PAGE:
Modelling the interactions between plant development, canopy architecture and aerial fungal diseases epidemics for a sustainable crop management
The increase in agricultural production over the past fifty years is due to the improvement of yield potential of major crop cultivars, as well as on the massive use of plant health products. However, the current model of crop protection generates complex problems, largely detailed in the Collective Scientific Expertise report 'Pesticides, agriculture and environment' (INRA/CEMAGREF, autumn 2005) and in the discussions of the French seminars of the 'Grenelle de l'Environnement' (autumn 2007). Setting up and implementing alternatives to the 'pesticide only' approach implies research to improve currently existing methods (Decision Support Systems, longer rotations, more robust cultivars), to assess their applicability in practice, but also to develop new knowledge that can be put to use in integrated and innovative crop protection and crop production systems. ARCHIDEMIO is positioned in the latter objective, and associates a generic modelling approach with targeted, specific field experiments.
The ARCHIDEMIO project envisions the plant as the heart of the crop protection system. It aims at acquiring, structuring and exploiting new informations about the plant : disease interactions within a crop canopy, in order i) to analyse how plant architectural traits modify the expression and development of epidemics, ii) to define which of these traits (alone or combined, at the plant or at tyhe canopy scale) can reduce epidemic progress and iii) to model the plant development and the epidemic development. This project reinforces and expands the research dynamics started within the multidisciplinary INRA network EpiArch about plant -pathogen interactions within host canopies. The model systems chosen within ARCHIDEMIO are all economically important pathosystems: pea ascochyta blight (caused by Mycosphaerella pinodes), potato late blight (caused by Phytophthora infestans), grape powdery mildew (caused by Erysiphe necator), and yam anthracnose (caused by Colletotrichum gloeosporioides).
All the plant species selected display indeterminate growth (simultaneous presence of vegetative and reproductive organs, indefinite growth), but have either erect (pea, potato) or flexuous (grape, yam) growth habits. In all cases, the indeterminate growth of these plants generates a large vegetative mass, which can be acted upon through planting/sowing densities in the first case, crop husbandry practices in the second (pruning, staking, etc...). For the three weedy species, the modulation of architecture can also be achieved through genotypic determinants. The pathogens chosen illustrate the different dispersal processes acting in external microbial plant infectors: wind-dispersed spores, splashed spores, or water run-off.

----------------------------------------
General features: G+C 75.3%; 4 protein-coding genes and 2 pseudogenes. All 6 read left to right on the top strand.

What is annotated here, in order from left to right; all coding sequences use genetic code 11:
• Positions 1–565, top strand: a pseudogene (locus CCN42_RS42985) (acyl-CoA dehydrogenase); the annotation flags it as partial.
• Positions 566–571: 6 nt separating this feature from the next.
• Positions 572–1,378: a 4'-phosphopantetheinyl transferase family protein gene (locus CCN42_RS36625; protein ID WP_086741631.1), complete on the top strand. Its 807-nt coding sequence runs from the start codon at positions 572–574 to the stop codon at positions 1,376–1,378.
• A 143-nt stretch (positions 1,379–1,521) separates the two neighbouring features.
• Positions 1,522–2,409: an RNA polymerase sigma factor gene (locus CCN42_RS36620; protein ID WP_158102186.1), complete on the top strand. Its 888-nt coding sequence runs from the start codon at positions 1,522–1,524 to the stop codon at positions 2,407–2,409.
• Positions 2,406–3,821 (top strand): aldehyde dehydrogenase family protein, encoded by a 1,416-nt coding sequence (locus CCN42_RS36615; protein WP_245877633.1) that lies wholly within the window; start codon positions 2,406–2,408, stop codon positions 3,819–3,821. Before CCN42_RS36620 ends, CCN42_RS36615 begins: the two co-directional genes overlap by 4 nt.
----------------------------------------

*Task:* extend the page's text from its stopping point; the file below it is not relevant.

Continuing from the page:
ARCHIDEMIO involves seven partners, including specialists in plant pathology, plant genetics, agronomy, applied mathematics and modelling. The project also involves research and development organisations, with whom the research teams have a history of collaboration: UNIP and FNAMS (pea), IFV (grapevine), FNPPPT and ACVNPT (potato) and UPROFIG (yam). This project focuses on an emerging scientific theme - plant and canopy architecture as a driver of epidemic processes. It aims, through its scientific and methodological coherence, at overcoming disciplinary boundaries to gain new knowledge directly applicable to the elaboration of environmentally -friendlier crop production systems.
INRA, UMR Biologie des Organismes et des Populations appliquée à
INRA, UMR Amélioration des Plantes et Biotechnologies Végétales (APBV, Rennes)
INRA Antilles-Guyane, Unité de Recherches Agropédoclimatique de la zone Caraïbe (URAPC, Guadeloupe)
INRA Antilles-Guyane, Unité de Recherche Productions Végétales (URPV, Guadeloupe)
INRA, UMR Santé Végétale (SV, Bordeaux)
Institut de Mathématiques de Bordeaux (IMB, Bordeaux)
INRA, Unité de Biométrie et Intelligence Artificielle (BIA, Toulouse)
Writing: as grenier
Creation date: 17 October 2008
Update: 06 April 2009